Responsibility Answers: What Does Responsibility Have to Do with Leadership?


I often get asked what responsibility has to do with leadership.

Well, my answer is everything.

If you understand The Responsibility Process®, then you’re familiar with the idea that below the line, we’re powerless and a victim. Unless you’re leading yourself and others to be pitiful, there’s not much chance for leadership below the line.

Above the line, we’re free, powerful and at choice. Above the line, we have the ability to respond. I think that’s leadership.

I was watching a movie last night called Core. It had some reasonably good actors and acting by them – but the movie as a whole wasn’t very good.

At one point, a military man is speaking to a military woman who is assuming command. She was quite intelligent, a former space shuttle pilot, and had been wildly successful in all of her endeavors.

He said to her, “Leadership is not about ability, leadership is about responsibility. Your leadership hasn’t been tested until you’re put in a failure situation.” I really liked that. I thought that was pretty cool.

Leadership is a Dynamic

I believe that leadership is a dynamic. It’s not behaviors. It’s not characteristics. It’s a dynamic. That dynamic is created when two things happen, very simply.

One is when a human being assumes ownership for some problem, challenge, goal, initiative, project, gap in the universe, cause that somebody else isn’t doing anything about, journey, project, something. So that’s where leadership starts. Leadership starts by you and me and others assuming ownership for something, anything.

Then when the task we’ve assumed ownership for is bigger than we are, we attract followers, we attract others to us to help. That’s it. That’s leadership.

So leadership is a byproduct of being in pursuit of greatness. Leadership is being in pursuit of some kind of a goal, adventure, change, challenge, objective.

Lead by inspiring

Hopefully, you’re inspiring others to come along, as opposed to cajoling or intimidating others to come along.

In this way, leadership is not what I would call main effect. Leadership is a byproduct. Leadership is a consequence.

We as a society fell in love with leadership so much, we’ve turned leadership into the thing. We believe that we can create leaders, and teach leadership behavior, and leadership skills. To a certain extent, we do that so that we can have better managers, but I’m convinced that leadership is not so much about the position, as it is about putting yourself in motion towards something. That’s one of the reasons that our primary slogan at The Responsibility Company is: Lead yourself first.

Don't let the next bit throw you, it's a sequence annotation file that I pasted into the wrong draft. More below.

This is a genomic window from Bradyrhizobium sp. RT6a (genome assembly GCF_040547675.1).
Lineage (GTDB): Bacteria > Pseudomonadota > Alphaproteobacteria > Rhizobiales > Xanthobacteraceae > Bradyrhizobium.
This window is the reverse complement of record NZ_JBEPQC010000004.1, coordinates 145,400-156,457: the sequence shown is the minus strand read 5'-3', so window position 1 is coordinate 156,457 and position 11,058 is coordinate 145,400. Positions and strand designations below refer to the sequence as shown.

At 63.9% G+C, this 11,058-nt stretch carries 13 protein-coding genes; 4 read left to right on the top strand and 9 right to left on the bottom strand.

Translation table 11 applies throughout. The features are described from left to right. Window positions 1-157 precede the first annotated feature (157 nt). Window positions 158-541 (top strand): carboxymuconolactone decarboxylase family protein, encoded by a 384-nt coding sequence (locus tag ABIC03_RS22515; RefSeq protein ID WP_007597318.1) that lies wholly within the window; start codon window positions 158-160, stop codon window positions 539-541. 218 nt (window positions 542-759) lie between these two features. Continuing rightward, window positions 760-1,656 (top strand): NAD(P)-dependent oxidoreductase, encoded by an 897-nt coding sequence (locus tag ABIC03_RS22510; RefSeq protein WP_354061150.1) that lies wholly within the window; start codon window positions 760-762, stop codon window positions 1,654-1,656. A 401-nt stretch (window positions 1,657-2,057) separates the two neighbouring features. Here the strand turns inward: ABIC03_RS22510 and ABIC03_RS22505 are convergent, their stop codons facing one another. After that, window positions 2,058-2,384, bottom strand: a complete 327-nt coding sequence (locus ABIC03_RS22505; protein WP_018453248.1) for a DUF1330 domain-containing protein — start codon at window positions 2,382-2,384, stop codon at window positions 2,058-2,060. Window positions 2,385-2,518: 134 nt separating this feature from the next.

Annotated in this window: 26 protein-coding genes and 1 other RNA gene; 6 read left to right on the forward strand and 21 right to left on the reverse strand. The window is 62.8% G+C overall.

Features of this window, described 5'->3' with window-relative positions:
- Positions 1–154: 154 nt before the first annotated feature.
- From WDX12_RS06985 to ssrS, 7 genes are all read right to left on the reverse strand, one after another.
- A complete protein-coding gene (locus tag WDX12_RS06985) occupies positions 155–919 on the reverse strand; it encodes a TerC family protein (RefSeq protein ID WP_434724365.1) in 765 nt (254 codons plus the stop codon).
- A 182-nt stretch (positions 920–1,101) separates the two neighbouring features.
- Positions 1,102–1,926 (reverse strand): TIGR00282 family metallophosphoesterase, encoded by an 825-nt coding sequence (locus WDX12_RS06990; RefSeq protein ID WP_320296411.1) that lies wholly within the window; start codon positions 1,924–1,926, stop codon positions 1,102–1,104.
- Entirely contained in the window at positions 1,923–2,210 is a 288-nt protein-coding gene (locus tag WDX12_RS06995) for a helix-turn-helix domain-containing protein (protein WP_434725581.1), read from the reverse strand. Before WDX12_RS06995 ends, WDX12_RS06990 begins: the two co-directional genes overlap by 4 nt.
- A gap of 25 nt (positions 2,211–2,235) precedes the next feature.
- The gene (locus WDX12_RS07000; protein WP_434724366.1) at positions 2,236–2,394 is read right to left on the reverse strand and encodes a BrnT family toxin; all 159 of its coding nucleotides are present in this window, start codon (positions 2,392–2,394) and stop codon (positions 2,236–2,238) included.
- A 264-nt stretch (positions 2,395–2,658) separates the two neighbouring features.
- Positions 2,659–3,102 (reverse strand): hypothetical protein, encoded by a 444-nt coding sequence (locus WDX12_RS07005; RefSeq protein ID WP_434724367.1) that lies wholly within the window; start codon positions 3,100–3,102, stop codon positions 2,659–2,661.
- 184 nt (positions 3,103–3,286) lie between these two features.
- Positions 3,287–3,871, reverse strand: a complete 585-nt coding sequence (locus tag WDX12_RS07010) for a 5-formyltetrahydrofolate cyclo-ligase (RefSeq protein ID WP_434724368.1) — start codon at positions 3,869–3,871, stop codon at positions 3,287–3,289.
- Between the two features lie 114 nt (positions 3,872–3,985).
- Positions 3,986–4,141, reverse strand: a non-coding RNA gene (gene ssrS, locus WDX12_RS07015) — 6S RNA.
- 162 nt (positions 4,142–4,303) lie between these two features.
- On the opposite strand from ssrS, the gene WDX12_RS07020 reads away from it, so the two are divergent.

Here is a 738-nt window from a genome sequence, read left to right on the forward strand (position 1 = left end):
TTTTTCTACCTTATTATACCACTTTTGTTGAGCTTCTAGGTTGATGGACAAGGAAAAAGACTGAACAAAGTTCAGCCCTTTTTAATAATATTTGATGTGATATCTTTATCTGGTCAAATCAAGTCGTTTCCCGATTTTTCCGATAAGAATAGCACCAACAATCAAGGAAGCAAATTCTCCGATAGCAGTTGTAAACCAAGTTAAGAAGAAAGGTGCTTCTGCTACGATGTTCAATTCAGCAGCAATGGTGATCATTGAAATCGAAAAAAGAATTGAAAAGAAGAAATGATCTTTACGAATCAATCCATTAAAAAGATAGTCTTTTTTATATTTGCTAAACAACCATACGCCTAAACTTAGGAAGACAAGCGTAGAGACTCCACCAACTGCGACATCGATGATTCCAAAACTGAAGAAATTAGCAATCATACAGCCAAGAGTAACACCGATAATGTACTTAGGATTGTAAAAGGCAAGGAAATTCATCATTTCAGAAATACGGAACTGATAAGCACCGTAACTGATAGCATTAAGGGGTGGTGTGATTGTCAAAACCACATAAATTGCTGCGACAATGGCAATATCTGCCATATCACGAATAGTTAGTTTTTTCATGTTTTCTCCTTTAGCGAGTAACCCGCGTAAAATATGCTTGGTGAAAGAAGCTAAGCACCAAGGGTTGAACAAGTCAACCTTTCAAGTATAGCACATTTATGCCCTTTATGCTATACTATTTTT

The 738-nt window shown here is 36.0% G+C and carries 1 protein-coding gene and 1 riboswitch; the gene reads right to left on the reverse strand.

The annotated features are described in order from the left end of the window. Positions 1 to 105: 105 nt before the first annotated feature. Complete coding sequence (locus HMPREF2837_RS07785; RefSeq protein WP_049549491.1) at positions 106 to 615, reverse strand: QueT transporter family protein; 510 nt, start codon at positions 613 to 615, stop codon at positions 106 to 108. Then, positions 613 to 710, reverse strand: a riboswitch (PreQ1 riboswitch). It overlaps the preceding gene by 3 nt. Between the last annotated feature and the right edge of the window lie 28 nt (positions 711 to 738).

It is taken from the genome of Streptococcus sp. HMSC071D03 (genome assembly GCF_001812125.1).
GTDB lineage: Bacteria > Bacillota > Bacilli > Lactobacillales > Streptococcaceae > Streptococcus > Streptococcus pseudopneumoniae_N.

The world focuses us on trying to get other people to do stuff, and if we can do that, we call ourselves a leader. My experience is that if you’re leading yourself first towards some great pursuit and it’s bigger than you, then you get your beliefs in alignment, and you get your values in alignment and you get in a relatively authentic place and a place of integrity – then you shouldn’t be surprised at all to see people falling in next to you and wanting to help.

So I believe that about somewhere between 95 and 99.9% of all leadership is self-leadership. That is all true leadership.

A Leadership Challenge

So here’s something you can do today. Challenge yourself to some kind of greatness.

That’s all. It doesn’t have to be huge greatness. It can be small greatness.

But challenge yourself to step up to something. Challenge yourself to not wait to be given the authority. Challenge yourself to assume responsibility for some gap in the universe that you’re called to do something about and then go. Don’t be surprised if you find people following you.

Send your questions to I look forward to hearing from you.

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Posted in Answers, Media
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